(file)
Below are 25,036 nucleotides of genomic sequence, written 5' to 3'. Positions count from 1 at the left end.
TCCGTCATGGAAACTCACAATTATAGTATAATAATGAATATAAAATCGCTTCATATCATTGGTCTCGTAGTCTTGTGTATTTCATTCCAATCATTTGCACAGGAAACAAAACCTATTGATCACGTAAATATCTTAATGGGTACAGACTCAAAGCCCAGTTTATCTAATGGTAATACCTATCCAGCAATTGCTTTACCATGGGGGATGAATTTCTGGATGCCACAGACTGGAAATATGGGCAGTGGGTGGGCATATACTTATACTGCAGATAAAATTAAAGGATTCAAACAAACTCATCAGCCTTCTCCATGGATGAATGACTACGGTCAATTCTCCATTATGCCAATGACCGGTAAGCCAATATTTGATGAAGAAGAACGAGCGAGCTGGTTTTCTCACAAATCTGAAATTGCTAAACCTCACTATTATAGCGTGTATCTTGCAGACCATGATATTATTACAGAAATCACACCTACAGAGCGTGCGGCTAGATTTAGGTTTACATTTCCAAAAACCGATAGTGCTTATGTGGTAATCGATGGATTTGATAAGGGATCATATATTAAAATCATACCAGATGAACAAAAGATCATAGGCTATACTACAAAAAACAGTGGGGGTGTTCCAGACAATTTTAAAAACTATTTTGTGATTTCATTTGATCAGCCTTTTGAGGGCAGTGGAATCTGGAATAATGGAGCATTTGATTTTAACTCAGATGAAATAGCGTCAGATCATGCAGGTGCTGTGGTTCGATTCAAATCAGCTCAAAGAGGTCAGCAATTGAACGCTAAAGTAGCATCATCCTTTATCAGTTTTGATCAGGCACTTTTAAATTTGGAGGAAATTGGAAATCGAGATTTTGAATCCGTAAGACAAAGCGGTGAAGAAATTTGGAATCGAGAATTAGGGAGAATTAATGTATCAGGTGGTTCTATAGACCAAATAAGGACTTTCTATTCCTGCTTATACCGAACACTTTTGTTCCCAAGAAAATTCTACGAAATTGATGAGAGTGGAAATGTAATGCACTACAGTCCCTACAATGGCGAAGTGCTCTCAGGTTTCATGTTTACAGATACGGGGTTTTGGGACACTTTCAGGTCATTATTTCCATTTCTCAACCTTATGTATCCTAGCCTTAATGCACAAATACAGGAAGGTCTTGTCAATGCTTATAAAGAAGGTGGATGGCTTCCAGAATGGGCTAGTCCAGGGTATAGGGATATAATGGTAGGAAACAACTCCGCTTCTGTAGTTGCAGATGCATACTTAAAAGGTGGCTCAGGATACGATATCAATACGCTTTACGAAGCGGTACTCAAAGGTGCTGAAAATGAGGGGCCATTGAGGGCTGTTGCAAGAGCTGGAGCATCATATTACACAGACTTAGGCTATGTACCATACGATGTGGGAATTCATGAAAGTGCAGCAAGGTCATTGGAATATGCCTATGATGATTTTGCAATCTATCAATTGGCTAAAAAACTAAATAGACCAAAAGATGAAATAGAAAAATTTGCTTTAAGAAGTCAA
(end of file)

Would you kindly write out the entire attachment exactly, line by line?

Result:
Below are 25,036 nucleotides of genomic sequence, written 5' to 3'. Positions count from 1 at the left end.
TCCGTCATGGAAACTCACAATTATAGTATAATAATGAATATAAAATCGCTTCATATCATTGGTCTCGTAGTCTTGTGTATTTCATTCCAATCATTTGCACAGGAAACAAAACCTATTGATCACGTAAATATCTTAATGGGTACAGACTCAAAGCCCAGTTTATCTAATGGTAATACCTATCCAGCAATTGCTTTACCATGGGGGATGAATTTCTGGATGCCACAGACTGGAAATATGGGCAGTGGGTGGGCATATACTTATACTGCAGATAAAATTAAAGGATTCAAACAAACTCATCAGCCTTCTCCATGGATGAATGACTACGGTCAATTCTCCATTATGCCAATGACCGGTAAGCCAATATTTGATGAAGAAGAACGAGCGAGCTGGTTTTCTCACAAATCTGAAATTGCTAAACCTCACTATTATAGCGTGTATCTTGCAGACCATGATATTATTACAGAAATCACACCTACAGAGCGTGCGGCTAGATTTAGGTTTACATTTCCAAAAACCGATAGTGCTTATGTGGTAATCGATGGATTTGATAAGGGATCATATATTAAAATCATACCAGATGAACAAAAGATCATAGGCTATACTACAAAAAACAGTGGGGGTGTTCCAGACAATTTTAAAAACTATTTTGTGATTTCATTTGATCAGCCTTTTGAGGGCAGTGGAATCTGGAATAATGGAGCATTTGATTTTAACTCAGATGAAATAGCGTCAGATCATGCAGGTGCTGTGGTTCGATTCAAATCAGCTCAAAGAGGTCAGCAATTGAACGCTAAAGTAGCATCATCCTTTATCAGTTTTGATCAGGCACTTTTAAATTTGGAGGAAATTGGAAATCGAGATTTTGAATCCGTAAGACAAAGCGGTGAAGAAATTTGGAATCGAGAATTAGGGAGAATTAATGTATCAGGTGGTTCTATAGACCAAATAAGGACTTTCTATTCCTGCTTATACCGAACACTTTTGTTCCCAAGAAAATTCTACGAAATTGATGAGAGTGGAAATGTAATGCACTACAGTCCCTACAATGGCGAAGTGCTCTCAGGTTTCATGTTTACAGATACGGGGTTTTGGGACACTTTCAGGTCATTATTTCCATTTCTCAACCTTATGTATCCTAGCCTTAATGCACAAATACAGGAAGGTCTTGTCAATGCTTATAAAGAAGGTGGATGGCTTCCAGAATGGGCTAGTCCAGGGTATAGGGATATAATGGTAGGAAACAACTCCGCTTCTGTAGTTGCAGATGCATACTTAAAAGGTGGCTCAGGATACGATATCAATACGCTTTACGAAGCGGTACTCAAAGGTGCTGAAAATGAGGGGCCATTGAGGGCTGTTGCAAGAGCTGGAGCATCATATTACACAGACTTAGGCTATGTACCATACGATGTGGGAATTCATGAAAGTGCAGCAAGGTCATTGGAATATGCCTATGATGATTTTGCAATCTATCAATTGGCTAAAAAACTAAATAGACCAAAAGATGAAATAGAAAAATTTGCTTTAAGAAGTCAA